As an example , I bought NRI a few months ago @.15 when investors were climbing on board in anticipation of approval of their new drug which is already selling in Canada and Europe.
I sold a few days before approval date @.475 , approval was delayed and prices fell back to the low 20's.
I've done this ten or twelve times in the last few months and done quite well , there are a couple that didn't work out and I am still holding , unlike going to a casino , if it doesn't work out right away not all is lost , you still have your stock and you can hold it until it move up again.
All said , I am way up so far , and the ones that didn't work oput are only down marginally , as well I don't put too much capital into any one company , usually no more than $2500.
I usually set a goal and try to stick to it , if I can realise a 20% profit I'm out , it is hard to sell though when a stock keeps moving up , on the NRI I took a chance and it paid off , but sometimes you can lose all your gains just by hanging on a little too long.
I aleays put my sell orders in after close , stock prices are usually highest first thing in the morning if your selling.

I don't buy books about it , I don't research the companies , I don't use any fancy platform or software I just trade from my bank investor account and follow the hype , discussion groups on Google finance is one of my best sources of direction for any given stock I want to trade.

When my profits reach a certain dollar ammount in my account , I buy well paying REIT's to make full use of it and reduce the chances of me using it all on speculative plays.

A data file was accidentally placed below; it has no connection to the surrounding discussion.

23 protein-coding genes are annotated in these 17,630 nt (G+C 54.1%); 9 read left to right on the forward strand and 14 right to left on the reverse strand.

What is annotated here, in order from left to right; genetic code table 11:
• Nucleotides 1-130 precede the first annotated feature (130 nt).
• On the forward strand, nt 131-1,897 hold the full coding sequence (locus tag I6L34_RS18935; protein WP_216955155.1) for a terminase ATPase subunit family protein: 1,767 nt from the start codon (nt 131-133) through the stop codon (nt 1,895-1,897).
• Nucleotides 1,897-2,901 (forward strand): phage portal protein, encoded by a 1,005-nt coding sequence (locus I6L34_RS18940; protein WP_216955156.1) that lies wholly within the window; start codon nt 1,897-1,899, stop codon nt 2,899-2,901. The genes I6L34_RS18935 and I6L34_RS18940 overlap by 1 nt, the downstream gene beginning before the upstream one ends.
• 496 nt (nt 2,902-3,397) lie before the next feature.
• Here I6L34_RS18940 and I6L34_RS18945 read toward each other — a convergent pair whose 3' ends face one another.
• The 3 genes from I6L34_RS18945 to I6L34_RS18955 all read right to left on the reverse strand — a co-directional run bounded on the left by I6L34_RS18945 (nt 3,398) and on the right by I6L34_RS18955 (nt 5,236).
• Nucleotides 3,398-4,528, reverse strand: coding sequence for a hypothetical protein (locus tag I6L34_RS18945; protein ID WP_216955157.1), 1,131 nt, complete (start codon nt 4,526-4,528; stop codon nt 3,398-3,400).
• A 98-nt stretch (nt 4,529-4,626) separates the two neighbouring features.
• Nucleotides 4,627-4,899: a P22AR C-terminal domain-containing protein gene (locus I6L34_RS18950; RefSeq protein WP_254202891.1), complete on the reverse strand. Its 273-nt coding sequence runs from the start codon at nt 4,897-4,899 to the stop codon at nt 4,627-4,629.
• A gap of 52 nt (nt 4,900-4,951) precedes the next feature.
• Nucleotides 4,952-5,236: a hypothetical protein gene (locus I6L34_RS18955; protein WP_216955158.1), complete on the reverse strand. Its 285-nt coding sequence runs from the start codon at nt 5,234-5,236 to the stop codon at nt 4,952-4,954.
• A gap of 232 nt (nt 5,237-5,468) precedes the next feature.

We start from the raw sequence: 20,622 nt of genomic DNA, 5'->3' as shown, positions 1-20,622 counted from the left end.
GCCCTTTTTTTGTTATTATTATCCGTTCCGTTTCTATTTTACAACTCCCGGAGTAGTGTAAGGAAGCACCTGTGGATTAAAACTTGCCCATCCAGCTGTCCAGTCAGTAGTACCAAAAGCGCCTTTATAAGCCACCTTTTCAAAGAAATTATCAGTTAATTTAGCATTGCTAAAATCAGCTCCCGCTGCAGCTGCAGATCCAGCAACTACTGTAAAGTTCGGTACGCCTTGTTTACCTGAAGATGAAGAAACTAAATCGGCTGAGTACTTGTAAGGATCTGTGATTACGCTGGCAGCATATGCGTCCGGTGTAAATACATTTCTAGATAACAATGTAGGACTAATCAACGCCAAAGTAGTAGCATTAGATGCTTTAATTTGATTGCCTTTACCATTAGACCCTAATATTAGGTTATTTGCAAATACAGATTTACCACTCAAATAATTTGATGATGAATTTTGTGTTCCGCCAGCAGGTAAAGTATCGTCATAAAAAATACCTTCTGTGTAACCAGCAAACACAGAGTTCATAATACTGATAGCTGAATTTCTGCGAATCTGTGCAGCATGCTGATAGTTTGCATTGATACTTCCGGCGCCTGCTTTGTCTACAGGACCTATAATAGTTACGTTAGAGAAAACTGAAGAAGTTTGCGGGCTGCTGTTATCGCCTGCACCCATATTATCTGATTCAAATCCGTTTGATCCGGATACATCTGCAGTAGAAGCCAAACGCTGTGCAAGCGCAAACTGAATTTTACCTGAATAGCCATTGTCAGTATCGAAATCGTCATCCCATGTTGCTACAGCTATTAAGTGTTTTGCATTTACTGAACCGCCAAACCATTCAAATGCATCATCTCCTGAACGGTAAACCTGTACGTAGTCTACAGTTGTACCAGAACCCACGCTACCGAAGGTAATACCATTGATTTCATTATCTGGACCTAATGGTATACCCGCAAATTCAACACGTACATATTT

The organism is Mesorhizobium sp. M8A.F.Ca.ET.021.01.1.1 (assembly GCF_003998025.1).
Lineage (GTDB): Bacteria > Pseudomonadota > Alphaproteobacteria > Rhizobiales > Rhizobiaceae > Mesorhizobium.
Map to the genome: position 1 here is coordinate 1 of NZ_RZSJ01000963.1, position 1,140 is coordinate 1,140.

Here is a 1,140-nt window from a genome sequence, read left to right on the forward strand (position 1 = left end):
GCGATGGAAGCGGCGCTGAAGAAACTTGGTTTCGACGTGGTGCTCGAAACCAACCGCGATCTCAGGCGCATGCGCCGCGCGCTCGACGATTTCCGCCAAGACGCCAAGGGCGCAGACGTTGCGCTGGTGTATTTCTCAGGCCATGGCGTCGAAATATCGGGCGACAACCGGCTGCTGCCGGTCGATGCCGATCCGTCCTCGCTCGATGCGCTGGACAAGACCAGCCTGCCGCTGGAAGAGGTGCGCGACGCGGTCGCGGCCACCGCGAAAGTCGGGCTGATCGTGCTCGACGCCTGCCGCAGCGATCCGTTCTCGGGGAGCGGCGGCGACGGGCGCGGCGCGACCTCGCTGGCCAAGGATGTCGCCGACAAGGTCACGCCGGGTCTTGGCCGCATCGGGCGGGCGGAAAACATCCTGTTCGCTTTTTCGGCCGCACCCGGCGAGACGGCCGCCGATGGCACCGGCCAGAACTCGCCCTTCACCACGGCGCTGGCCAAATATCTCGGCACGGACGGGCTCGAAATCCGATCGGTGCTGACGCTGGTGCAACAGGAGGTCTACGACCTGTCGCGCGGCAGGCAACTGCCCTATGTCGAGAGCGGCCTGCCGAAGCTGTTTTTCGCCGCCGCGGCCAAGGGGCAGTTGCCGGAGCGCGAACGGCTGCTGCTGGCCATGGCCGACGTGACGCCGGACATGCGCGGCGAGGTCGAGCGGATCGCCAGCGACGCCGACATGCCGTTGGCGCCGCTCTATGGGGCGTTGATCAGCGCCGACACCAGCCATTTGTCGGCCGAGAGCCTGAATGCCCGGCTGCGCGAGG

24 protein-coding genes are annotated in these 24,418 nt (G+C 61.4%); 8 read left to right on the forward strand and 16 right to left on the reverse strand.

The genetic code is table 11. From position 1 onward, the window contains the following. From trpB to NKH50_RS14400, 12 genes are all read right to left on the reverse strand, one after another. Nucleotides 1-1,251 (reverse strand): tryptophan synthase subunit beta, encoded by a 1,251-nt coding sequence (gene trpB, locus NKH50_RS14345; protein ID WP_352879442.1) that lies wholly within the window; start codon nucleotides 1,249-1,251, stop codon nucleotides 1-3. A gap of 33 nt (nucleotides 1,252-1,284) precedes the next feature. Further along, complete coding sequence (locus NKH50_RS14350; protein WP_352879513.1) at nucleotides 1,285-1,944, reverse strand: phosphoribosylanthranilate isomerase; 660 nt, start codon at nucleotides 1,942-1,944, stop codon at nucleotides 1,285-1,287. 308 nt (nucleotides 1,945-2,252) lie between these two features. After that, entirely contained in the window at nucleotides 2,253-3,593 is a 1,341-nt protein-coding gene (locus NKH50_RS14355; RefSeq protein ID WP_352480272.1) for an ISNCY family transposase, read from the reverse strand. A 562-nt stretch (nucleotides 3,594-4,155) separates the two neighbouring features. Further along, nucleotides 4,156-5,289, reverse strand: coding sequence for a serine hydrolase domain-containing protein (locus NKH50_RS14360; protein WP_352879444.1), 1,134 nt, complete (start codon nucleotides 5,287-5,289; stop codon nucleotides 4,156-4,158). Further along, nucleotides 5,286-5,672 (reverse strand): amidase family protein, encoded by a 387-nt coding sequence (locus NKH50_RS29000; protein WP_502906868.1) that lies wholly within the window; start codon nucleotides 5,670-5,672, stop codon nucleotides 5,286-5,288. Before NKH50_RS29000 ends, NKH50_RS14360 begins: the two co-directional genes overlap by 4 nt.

This is just what has been working for me , others may disagree.
 

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I agree with furgy in trading a very small portion of money in penny stocks. The rewards can be large if you can find your own system to trade them and if you do lose the money it is just like the money you lost while vacationing in Vegas.

I also make money on penny stocks using my own observations and system and I like them because I don't trust them at all like most stocks, but you can get them using very little money.

Otherwise I would listen to leslie and stay away from trading unless you have lots of money to lose.
 

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for the record: I have no plans at this time to do any "day trading." I haven't in the past either. It's my belief that it's mostly the folks who collect the transaction fees who make money in the day trading business.
 

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for the record: I have no plans at this time to do any "day trading." I haven't in the past either. It's my belief that it's mostly the folks who collect the transaction fees who make money in the day trading business.
That's very true , one of the reasons you see all these brokerages pushing their trading systems and platforms , they are the ones who really benefit.

Still , I find it rewarding and a hell of a lot of fun , but if I lose all my play money I'm out.

I'm not a gambler by nature , so perhaps it's just beginners luck so far.:rolleyes: